But the big reason that she likes to use female condoms is that they make her feel like she’s in control. “Women have to take care of ourselves. Men have to know we have our own form of protection now,” says Rosa, who spends most of her time as a homemaker and sells baskets and dolls to others in the community on the side.
While the Gestos women are often hanging around the community (“The volunteers are always here pestering us,” Rosa jokes), not every woman in Coelhos knows how the female condom works. Even in this one community–a small slice of Recife, and an even smaller slice of Brazil–it will take years to fully educate every woman.
Even when they are educated, some women just aren’t interested. Teenagers in Coelhos often neglect to use condoms because they think having kids will elevate their social status, Camila explains. They’re oblivious to the dangers of STDs.
Coelhos was once considered a favela (a slum), but the quality of life has improved just enough that the term no longer quite applies. Some residents make more than the minimum wage of $289 per month, while others subsist on support from Bolsa Família, a stipend offered by the government to poor families. Many residents have electricity, televisions, and decently large homes; others–mainly women–live on stilt houses that are sometimes submerged by the nearby Capibaribe River.
Gestos representatives have been visiting the women of Coehlos regularly for seven months, trying to convince them to at least give female condoms a try. Out of 445 women interested in learning more about the condoms, 262 tried them out, and 143 have actually started using them regularly.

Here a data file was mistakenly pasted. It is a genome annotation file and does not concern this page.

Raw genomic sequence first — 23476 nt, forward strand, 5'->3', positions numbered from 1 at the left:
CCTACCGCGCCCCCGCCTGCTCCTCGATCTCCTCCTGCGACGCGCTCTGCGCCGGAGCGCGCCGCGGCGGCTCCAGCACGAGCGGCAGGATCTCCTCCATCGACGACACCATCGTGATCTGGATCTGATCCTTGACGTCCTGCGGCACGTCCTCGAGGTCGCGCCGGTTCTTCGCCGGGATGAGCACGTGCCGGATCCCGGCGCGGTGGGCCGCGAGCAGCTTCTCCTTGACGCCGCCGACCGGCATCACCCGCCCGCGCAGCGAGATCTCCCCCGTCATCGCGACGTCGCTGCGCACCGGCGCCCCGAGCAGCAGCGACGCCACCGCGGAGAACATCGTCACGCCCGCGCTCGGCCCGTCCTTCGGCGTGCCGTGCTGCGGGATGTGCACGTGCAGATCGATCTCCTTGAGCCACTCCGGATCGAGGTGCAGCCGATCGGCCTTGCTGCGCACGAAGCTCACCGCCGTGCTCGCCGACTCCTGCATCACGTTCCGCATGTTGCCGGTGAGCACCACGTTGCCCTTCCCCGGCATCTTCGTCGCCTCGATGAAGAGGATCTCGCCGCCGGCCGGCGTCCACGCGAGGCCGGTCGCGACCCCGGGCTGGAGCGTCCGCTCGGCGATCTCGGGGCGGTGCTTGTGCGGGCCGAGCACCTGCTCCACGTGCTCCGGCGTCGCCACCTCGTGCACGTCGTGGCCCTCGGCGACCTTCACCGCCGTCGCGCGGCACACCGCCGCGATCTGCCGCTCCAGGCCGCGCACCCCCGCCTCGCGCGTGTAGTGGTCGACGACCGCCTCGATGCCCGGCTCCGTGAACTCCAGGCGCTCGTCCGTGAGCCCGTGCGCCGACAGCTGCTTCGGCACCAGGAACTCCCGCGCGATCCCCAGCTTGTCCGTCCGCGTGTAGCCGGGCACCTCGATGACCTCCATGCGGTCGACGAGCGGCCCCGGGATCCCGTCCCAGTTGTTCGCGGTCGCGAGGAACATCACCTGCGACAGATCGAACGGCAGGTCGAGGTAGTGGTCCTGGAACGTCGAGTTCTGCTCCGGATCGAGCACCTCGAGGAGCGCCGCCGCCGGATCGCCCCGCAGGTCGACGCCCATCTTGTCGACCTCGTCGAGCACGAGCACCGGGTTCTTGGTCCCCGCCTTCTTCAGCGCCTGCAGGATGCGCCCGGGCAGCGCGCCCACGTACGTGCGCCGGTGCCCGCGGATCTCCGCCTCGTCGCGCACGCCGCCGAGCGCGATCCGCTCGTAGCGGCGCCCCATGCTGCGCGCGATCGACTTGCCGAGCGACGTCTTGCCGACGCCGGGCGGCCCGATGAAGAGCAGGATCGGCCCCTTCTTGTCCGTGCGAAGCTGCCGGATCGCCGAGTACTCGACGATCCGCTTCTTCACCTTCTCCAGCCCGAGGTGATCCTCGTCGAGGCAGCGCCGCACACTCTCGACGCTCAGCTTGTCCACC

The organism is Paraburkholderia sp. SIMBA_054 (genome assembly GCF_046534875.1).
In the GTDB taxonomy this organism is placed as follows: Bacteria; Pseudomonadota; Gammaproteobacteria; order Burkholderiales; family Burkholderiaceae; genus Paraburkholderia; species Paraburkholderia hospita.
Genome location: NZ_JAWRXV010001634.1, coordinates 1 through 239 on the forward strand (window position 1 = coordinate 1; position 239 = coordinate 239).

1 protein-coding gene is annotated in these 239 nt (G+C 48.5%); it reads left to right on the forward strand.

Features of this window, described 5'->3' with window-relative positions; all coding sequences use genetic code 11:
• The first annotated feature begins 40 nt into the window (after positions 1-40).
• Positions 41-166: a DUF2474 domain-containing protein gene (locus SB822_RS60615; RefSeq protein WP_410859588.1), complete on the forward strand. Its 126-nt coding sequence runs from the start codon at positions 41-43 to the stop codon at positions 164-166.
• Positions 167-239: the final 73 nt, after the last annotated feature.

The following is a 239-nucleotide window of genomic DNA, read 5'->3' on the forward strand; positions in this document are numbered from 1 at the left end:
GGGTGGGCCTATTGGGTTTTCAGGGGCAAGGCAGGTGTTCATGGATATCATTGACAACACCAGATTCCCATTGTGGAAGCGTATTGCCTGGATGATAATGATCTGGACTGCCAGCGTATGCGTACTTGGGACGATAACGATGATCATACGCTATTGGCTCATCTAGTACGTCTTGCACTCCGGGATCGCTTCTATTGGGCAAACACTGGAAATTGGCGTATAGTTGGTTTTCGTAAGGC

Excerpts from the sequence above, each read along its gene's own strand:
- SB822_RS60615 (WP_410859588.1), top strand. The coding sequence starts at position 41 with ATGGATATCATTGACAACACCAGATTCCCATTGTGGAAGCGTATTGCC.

The NGO gets all of its female condoms for free, but funding for every other aspect of the program comes from the MAC AIDS Fund. That funding is guaranteed for at least another year, and Gestos will soon bring its female condom campaign to another poor neighborhood in Recife.
Gestos has made real headway in Coelhos, and new innovations in the female condom space (see this Co.Design article detailing the next generation of female condoms), such as PATH’s tampon-like Women’s Condom, are promising. But convincing women to try female condoms will remain a struggle for the foreseeable future–and not just in Brazil. In developed and developing nations alike, women have preconceived negative thoughts.
That means better design can only take the female condom so far. Education is key. Because even in a country like Brazil, where women can get female condoms for free, plenty of people don’t even know the contraceptives are available (or what they are). One of the community health workers tells me a story of a nearby hospital that had stockpiled 15,000 female condoms–and until Gestos launched an educational campaign, no one knew they were there.
Design innovation will make it possible to have simpler, cheaper female condoms. But innovation means nothing if women aren’t receptive to female condoms in the first place.
Ariel Schwartz reported from Brazil as a fellow with the International Reporting Project (IRP).